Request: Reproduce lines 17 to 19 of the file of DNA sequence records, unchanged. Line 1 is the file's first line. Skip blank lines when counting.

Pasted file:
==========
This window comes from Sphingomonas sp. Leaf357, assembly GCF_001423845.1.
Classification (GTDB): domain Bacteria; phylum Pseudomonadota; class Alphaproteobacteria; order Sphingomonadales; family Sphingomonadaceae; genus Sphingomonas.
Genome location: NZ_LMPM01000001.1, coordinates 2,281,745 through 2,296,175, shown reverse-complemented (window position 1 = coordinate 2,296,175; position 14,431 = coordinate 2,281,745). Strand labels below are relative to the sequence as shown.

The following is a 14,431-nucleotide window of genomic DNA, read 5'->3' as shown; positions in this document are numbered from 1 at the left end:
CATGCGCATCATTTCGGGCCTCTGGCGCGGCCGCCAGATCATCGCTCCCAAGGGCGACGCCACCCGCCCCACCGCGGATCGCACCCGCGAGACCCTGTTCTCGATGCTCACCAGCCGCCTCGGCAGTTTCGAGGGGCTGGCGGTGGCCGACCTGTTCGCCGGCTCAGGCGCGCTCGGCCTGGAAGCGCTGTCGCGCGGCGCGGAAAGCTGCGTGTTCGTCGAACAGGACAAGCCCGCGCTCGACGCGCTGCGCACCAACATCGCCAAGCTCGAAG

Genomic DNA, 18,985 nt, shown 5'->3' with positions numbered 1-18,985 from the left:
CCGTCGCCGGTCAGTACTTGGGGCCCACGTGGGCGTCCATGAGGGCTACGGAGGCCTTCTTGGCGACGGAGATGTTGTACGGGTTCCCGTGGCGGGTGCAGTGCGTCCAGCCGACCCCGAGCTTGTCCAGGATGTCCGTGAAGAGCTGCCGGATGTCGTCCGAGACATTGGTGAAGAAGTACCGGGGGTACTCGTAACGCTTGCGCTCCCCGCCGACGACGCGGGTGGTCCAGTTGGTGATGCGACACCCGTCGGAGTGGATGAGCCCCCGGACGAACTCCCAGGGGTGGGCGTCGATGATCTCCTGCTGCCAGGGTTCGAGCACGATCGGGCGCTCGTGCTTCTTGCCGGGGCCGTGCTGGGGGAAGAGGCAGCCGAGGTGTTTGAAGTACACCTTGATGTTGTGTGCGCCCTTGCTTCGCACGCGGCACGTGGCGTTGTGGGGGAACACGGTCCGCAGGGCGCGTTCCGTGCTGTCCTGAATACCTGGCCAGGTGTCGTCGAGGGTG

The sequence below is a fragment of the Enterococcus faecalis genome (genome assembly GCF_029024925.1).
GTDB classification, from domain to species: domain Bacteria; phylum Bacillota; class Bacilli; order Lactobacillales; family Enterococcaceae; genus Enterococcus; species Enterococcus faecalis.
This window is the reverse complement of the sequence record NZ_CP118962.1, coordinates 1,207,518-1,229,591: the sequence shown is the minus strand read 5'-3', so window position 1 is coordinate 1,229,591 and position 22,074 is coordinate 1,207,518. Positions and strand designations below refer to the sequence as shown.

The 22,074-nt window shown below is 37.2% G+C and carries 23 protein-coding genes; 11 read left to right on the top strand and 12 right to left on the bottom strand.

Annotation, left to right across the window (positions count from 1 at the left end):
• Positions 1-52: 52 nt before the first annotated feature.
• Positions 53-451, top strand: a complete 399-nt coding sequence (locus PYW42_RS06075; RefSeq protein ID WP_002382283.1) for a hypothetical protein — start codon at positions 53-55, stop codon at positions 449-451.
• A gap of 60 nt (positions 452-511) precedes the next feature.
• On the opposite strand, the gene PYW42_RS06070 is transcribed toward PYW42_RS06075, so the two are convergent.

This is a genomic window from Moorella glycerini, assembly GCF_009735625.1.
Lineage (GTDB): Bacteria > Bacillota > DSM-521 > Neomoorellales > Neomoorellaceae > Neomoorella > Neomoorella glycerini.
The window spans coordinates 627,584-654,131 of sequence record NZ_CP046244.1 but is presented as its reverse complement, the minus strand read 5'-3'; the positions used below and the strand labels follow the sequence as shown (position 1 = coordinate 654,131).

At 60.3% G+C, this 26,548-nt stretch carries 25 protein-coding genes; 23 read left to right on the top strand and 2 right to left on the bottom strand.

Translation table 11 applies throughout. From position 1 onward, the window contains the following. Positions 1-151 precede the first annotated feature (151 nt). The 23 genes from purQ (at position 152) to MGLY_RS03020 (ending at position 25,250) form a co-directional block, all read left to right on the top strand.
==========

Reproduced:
This is a genomic window from Moorella glycerini, assembly GCF_009735625.1.
Lineage (GTDB): Bacteria > Bacillota > DSM-521 > Neomoorellales > Neomoorellaceae > Neomoorella > Neomoorella glycerini.
The window spans coordinates 627,584-654,131 of sequence record NZ_CP046244.1 but is presented as its reverse complement, the minus strand read 5'-3'; the positions used below and the strand labels follow the sequence as shown (position 1 = coordinate 654,131).